Persuasion, manipulation and seduction

The vast majority of communication involves attempts to influence in one way or another. It is done verbally and non-verbally; consciously and unconsciously; honestly and even intentionally deceitfully. Some people may be swayed with reason and logic or by emotions, fear, and character. There is no doubt that the power to persuade and manipulate is an advantageous and powerful tool for anyone regardless of how they wish to use it.
However, beyond simple persuasion there are other acts of influence that are just as powerful. The three terms, persuasion, manipulation, and seduction are often used interchangeably when describing influential behavior. However, there are subtle but distinct differences between these three concepts. While using anyone of these methods could yield the same result for the influencer, there are clear differences in the way they are implimented.

Persuasion is the act of influencing others through communication without any form of duress or outside pressure involved that would force influence. Persuasion is an honest approach to influence.
Manipulation occurs when the side being influenced is not aware of it. Our brain is setup to learn a vast amount of information, which is then executed unconsciously. There are certain stereotypes and other forms of expectation and normalcy encoded in humans that make up their cultural programming (Codoban, 2006). The human brain is programmed over time to execute everyday decisions unconsciously based on the expected behavior of themselves and others.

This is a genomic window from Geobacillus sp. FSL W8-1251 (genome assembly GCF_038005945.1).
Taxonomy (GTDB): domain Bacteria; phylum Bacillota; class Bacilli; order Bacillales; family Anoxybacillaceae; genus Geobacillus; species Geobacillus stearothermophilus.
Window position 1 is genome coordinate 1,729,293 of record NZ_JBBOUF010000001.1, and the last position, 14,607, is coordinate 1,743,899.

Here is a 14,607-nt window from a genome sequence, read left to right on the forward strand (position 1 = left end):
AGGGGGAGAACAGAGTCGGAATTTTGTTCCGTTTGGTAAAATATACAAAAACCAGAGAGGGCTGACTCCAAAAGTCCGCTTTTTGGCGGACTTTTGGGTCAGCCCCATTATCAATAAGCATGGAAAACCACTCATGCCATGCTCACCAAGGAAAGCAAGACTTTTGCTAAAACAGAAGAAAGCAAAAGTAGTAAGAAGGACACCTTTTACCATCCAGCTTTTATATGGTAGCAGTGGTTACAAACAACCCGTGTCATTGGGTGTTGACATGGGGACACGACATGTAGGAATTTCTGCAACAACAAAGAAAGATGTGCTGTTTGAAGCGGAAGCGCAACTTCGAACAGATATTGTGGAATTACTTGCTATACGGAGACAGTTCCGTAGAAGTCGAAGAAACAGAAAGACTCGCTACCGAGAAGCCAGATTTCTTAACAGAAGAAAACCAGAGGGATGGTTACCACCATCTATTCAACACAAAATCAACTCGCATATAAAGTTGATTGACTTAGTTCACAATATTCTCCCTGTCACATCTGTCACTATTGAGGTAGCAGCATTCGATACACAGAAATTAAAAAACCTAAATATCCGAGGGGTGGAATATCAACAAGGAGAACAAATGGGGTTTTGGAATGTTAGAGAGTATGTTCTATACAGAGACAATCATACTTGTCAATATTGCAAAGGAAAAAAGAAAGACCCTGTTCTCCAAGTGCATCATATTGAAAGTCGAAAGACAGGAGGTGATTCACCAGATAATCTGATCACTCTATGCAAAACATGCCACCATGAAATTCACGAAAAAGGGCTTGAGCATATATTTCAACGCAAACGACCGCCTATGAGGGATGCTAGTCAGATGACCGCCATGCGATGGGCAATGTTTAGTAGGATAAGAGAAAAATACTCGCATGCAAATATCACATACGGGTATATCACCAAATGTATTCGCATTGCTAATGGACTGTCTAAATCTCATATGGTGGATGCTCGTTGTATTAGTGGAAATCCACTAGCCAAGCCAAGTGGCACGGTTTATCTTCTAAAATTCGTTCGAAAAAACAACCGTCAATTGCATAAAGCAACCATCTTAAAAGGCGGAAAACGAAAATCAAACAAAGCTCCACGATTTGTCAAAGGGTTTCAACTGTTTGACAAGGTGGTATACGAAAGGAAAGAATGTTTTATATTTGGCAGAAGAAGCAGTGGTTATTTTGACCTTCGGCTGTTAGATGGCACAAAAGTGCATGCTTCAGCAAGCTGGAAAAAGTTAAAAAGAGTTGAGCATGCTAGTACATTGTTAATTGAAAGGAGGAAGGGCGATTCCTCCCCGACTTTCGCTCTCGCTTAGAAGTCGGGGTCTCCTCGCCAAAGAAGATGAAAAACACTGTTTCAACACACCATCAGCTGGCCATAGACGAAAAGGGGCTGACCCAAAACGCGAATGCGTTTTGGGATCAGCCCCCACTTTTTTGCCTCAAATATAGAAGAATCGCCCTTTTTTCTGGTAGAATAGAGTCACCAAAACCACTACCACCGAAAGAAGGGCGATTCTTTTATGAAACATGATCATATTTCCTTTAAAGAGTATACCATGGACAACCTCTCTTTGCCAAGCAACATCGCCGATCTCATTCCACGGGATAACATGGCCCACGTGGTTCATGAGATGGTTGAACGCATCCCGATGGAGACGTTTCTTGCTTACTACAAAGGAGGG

According to Saussure and Schultz (2005), authors of Manipulation and ideologies in the twentieth century: discourse, language, mind, “Manipulation takes place when a mindful person triggers an automatic response from an unaware person. , manipulation is different from persuasion in that it is a technique fueled by methods that would seek to not only influence, but to deceive. Manipulation, unlike persuasion, conceals its intentions.”
The art of seduction is similar to persuasion, as its intent to influence is known. What sets it apart, however, is the seducer is setup to be the object of desire that will complete the missing parts of audience so that they may be complete (Codoban, 2006). Seduction is also related to manipulation as is draws upon social programming and natural responses of people. As the term is used mostly in the relationships of sexual preference, there are many programmed and natural responses that take place when a seducer successfully makes themselves the object of another’s desire.
Sometimes the lines are blurred when influencing takes place. There are definite moral stigmas attached to influencing techniques. While persuasion has a broad implication of simple attempts of influence to any or all audiences, manipulation and seduction have specific stigmas of being immoral.
Manipulation has the power to be an effective technique for wrongdoing. Seduction can build sexual relationships based on false intentions. It is important to note here that much of our every day communication is spent influencing others or being influenced by others in one form or another.